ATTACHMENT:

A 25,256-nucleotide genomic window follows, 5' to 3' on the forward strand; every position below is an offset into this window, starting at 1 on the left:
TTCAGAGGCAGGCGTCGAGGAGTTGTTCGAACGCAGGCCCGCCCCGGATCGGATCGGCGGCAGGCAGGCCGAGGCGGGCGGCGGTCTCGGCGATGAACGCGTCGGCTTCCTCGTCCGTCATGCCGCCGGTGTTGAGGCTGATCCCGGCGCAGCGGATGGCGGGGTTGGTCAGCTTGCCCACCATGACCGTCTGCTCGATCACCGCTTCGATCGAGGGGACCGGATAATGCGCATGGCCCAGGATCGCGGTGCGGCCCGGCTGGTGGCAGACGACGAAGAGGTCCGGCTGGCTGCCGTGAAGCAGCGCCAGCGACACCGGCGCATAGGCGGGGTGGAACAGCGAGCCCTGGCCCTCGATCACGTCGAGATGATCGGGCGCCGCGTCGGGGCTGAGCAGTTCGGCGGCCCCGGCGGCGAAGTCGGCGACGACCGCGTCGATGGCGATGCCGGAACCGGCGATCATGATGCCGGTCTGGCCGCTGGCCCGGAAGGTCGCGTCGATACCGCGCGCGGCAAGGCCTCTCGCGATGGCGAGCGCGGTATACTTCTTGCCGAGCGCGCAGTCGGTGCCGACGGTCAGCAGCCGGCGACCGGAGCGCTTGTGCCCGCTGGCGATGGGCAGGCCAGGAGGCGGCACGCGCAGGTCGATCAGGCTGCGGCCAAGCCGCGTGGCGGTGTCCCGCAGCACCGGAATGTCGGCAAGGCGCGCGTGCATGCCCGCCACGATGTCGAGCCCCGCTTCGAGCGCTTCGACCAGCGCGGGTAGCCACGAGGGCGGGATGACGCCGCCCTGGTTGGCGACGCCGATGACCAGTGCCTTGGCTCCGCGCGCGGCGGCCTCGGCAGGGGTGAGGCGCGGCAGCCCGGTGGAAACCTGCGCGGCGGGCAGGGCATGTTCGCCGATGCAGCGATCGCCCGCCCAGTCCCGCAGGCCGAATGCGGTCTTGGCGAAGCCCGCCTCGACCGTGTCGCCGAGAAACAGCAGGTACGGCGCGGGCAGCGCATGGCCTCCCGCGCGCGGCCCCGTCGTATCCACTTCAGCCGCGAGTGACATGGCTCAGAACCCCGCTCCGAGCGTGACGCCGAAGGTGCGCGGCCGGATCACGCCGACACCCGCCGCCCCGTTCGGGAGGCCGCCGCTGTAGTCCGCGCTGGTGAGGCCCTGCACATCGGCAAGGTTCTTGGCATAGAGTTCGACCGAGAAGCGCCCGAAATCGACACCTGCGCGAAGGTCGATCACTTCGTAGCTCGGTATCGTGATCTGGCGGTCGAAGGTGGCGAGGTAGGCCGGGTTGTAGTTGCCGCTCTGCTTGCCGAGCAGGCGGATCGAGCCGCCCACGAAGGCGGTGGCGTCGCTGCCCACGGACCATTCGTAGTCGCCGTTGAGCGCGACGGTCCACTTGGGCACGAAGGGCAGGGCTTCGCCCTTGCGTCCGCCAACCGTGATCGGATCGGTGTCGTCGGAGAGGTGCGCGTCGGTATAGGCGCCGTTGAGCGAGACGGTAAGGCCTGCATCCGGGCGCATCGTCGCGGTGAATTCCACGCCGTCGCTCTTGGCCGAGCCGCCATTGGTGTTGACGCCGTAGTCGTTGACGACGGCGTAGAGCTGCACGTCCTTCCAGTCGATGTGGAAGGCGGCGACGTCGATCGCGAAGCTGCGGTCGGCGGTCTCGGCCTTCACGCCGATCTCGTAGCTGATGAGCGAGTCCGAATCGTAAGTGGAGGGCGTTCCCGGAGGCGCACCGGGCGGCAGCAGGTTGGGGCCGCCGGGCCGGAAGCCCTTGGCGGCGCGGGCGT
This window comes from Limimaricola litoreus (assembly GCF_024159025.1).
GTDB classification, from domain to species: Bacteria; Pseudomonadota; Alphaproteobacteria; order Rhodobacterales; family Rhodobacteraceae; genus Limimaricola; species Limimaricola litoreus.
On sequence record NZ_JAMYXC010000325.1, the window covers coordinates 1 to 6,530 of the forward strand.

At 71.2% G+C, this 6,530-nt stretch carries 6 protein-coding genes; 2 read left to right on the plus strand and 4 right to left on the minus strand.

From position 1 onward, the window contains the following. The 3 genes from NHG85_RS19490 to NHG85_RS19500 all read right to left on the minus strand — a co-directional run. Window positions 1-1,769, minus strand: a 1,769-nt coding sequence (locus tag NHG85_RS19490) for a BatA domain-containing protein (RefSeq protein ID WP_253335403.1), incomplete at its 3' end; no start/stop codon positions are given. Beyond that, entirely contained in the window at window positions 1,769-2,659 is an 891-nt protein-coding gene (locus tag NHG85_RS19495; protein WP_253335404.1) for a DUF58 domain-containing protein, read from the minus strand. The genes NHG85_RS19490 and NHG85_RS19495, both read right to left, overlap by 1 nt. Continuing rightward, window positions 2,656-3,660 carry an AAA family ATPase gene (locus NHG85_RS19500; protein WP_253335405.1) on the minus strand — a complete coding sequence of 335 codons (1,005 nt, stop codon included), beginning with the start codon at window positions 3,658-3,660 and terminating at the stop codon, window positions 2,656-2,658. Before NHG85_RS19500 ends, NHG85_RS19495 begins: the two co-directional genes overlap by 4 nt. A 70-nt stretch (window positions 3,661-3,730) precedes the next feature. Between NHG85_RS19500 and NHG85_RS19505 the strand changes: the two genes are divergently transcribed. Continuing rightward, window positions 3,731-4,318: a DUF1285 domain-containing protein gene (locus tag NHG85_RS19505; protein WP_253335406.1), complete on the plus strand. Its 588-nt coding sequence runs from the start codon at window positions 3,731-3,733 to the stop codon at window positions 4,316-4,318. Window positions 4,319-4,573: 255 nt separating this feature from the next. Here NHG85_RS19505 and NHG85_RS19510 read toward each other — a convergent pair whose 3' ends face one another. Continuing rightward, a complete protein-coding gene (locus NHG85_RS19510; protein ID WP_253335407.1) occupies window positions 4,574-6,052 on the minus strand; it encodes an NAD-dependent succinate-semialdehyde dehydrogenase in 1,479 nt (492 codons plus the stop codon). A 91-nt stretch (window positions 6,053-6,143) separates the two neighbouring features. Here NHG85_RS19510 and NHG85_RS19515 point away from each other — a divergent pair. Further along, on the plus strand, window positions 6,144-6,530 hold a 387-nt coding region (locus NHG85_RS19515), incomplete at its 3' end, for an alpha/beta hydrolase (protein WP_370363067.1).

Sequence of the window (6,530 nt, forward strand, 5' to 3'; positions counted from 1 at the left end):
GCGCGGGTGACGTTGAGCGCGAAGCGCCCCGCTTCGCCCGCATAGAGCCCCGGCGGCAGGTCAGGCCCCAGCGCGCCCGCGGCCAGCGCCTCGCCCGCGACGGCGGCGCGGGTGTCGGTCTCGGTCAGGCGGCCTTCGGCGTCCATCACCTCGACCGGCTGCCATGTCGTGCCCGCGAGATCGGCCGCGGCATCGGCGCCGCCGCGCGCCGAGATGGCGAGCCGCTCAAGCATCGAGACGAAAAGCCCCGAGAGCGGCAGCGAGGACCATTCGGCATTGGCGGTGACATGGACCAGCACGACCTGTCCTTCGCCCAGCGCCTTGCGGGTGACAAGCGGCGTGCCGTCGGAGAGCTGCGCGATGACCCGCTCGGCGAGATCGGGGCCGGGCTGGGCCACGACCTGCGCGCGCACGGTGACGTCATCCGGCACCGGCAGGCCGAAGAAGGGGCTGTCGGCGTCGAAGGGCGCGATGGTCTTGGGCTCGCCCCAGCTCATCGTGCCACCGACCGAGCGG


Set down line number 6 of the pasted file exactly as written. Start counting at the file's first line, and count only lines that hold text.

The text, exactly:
At 71.2% G+C, this 6,530-nt stretch carries 6 protein-coding genes; 2 read left to right on the plus strand and 4 right to left on the minus strand.